Blogging from the Highlands of Scotland
'From fanaticism to barbarism is only one step' - Diderot

Friday, 29 January 2010

Gates Foundation pledges USD10bn over 10 years for vaccine research

The Bill and Melinda Gates Foundation has today pledged to provide USD10bn over 10 years for vaccine research, in a speech at the World Economic Forum’s Annual Meeting. Amazing - and pretty wonderful, too. It is good to know that there are positive things going on the world.

I'm currently watching (as I have been since 9.30am) former Prime Minister Tony Blair give his evidence before the Chilcot Inquiry; I'm not so sure any of this exercise is particularly 'helpful', other than as a political 'point-scoring' exercise.

Wednesday, 27 January 2010

Hell becomes Paradise - memories of the Holocaust

I've just been watching a very moving testimony from one of the survivors of the Nazi Holocaust of WWII on BBC4. Told she was about to be shot, then told to return to the ghetto (which she had hitherto considered 'Hell' - one can only imagine the conditions she had already experienced there), this was instantly transformed into a 'Paradise'; the stark and calm way in which she expressed her feelings at the time was tremendously impressive. How thankful I am that I have never been faced with such Hellish (and I use the word advisedly) choices and experiences. The lady in question, Holocaust survivor Alice Sommer Herz, is now 106 years old, although the programme was filmed when she was 98 years old. This lady, still playing her piano wonderfully at age 98, is a living testimony that evil does not triumph.

Tuesday, 26 January 2010

Labour never worked, "Labour isn't working", Labour never will work!

Watch the latest amusing video-clip from Guido News (courtesy Guido Fawkes) with some harsh facts about the economic competency (not) of the Labour government. I knew all these facts already, indeed any person who is not a totally-blinkered Labour 'drone' cannot be unaware of them either in my view, but it still startles to see it all laid out quite so explicitly:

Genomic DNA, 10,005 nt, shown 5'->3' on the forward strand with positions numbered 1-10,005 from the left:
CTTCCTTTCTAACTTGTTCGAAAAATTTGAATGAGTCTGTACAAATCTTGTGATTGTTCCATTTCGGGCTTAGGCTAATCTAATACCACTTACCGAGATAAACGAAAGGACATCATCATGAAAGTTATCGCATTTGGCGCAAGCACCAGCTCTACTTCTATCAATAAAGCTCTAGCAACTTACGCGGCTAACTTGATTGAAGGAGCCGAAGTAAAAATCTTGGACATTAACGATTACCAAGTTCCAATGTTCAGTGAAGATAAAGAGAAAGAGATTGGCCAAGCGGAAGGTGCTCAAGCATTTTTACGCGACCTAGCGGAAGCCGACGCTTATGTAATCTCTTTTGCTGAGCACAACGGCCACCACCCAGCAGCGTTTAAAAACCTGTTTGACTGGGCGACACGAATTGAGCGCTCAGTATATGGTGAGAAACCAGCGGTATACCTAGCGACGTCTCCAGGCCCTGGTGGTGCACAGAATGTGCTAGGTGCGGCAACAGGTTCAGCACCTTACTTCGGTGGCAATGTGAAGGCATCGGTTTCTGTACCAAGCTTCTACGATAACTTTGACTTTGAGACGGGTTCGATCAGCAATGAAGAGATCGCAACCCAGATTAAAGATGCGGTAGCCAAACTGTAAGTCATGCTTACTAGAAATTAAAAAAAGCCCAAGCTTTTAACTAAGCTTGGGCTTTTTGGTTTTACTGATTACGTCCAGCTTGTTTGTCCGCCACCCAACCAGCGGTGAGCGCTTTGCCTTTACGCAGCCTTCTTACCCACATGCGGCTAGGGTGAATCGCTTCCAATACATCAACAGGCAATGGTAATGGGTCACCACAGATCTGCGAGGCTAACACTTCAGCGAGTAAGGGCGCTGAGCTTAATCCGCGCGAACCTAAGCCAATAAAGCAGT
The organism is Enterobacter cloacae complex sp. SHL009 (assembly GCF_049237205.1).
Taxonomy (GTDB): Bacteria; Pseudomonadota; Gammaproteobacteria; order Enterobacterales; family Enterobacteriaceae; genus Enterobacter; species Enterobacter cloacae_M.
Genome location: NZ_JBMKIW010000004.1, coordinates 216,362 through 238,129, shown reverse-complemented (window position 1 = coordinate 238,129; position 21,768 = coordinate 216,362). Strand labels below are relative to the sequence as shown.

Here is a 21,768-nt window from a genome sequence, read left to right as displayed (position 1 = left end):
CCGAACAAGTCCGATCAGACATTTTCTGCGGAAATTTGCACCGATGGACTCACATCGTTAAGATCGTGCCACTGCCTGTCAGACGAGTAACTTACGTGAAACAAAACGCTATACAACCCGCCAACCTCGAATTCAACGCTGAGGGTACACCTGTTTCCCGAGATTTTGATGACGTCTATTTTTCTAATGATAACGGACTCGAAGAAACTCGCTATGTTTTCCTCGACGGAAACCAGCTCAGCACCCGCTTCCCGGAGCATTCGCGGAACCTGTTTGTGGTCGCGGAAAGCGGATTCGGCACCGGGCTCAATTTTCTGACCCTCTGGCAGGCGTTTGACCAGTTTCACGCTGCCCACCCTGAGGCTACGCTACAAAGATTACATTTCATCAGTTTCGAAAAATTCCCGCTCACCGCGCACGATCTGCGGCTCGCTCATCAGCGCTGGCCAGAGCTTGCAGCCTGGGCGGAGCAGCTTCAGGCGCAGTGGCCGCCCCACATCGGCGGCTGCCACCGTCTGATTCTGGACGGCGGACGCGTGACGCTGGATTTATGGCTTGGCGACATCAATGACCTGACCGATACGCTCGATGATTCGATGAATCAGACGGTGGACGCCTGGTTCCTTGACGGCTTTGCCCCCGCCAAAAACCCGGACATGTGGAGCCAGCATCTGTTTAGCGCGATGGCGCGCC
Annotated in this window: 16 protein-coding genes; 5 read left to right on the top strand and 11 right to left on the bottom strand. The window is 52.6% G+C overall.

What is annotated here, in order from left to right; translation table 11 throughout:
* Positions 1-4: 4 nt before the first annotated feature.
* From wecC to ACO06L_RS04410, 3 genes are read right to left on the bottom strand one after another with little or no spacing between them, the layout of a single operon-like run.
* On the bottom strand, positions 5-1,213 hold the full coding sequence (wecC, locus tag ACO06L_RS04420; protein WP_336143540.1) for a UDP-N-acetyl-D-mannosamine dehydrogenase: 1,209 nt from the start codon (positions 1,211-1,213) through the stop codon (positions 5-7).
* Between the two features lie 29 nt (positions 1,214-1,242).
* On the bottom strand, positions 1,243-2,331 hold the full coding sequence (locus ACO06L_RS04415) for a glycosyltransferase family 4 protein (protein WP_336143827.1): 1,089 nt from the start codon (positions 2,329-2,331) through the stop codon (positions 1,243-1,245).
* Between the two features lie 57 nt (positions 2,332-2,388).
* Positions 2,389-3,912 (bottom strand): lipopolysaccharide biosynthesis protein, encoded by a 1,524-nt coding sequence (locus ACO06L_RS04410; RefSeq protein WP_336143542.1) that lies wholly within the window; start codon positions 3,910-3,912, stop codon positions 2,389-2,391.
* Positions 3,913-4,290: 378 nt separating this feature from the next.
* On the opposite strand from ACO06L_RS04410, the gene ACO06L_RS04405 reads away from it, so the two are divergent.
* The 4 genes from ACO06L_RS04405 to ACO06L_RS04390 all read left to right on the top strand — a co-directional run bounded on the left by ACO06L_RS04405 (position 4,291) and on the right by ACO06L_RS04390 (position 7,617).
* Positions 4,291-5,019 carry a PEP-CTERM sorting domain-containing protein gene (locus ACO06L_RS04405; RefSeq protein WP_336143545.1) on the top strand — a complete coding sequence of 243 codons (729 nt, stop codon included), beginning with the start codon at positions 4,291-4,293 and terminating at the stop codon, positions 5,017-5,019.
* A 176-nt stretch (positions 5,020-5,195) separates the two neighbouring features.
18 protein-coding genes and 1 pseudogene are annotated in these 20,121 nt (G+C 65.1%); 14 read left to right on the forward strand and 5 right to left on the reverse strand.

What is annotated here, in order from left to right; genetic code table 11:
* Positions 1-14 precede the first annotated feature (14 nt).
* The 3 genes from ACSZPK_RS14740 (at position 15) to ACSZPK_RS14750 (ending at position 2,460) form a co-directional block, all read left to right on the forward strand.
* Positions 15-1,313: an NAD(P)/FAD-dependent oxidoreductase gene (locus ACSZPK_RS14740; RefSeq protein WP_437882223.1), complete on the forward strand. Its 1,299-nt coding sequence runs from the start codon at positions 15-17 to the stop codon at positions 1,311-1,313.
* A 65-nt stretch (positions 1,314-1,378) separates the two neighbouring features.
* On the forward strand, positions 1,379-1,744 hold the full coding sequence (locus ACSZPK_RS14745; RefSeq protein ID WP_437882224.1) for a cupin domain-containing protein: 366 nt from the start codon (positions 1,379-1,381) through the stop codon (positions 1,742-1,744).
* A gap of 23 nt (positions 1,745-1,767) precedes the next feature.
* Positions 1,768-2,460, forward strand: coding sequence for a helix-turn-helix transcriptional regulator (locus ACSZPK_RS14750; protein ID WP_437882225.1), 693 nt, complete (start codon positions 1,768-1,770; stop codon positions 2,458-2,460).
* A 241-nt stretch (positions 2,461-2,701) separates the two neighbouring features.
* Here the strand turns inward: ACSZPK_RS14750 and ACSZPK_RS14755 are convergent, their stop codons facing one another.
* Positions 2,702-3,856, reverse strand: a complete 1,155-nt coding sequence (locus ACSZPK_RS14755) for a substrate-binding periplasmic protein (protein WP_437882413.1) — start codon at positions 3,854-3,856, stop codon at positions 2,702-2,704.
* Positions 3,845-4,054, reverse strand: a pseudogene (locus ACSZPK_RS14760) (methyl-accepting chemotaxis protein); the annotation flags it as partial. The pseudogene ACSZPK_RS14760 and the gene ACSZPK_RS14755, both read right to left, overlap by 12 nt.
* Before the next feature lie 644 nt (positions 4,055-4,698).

Thursday, 21 January 2010

"Brothers & Sisters" - new run starts tonight on More4

(Please see UPDATE at end)

I started watching Brothers & Sisters two or three years ago and quickly became 'addicted' to it - series 4 of the show is about to begin this evening on More4 at 9pm (with repeats at midnight, next Monday at 11.05pm and on Tuesday at 3am). It's great to see it is coming back!

In fact a couple of weeks ago, before this week's issue of Radio Times came out (geddit? - lol) I had already been searching around on YouTube for clips of the new series, which has already aired in the US, and there are quite a few to choose from, but I won't spoil it for other fans by including any of those here, but here's one of my favourite scenes from an earlier series, when Kevin (Matthew Rhys) goes down on one knee to propose to Scotty (Luke Macfarlane):

- I kind of knew already that Luke is Canadian, and a jolly attractive one, but it had inexplicably escaped my attention that Matthew is not American, but Welsh, until I read a preview of the show today in the Telegraph; according to the interview with both actors on which the preview is based, Luke said that Matthew is a very talented mimic and is able to pass himself off not only as American, but as several different kinds of Canadian, too, with their different regional accents, even down to specific hockey teams - perhaps there was a little hyperbole there? No matter, they are both talented actors and very 'pleasant on the eye'. Apart from this 'gay' interest, there are a lot of other talented and well-known actors in the show - Calista ('Sex in the City') Flockart, Sally Field as the 'mother hen' of the Walker clan, Rob Lowe as the [erstwhile] love-interest for the character played by Calista Flockart and Rachel Griffiths (who plays 'Sarah' - formerly of the equally-magical 'Six Feet Under').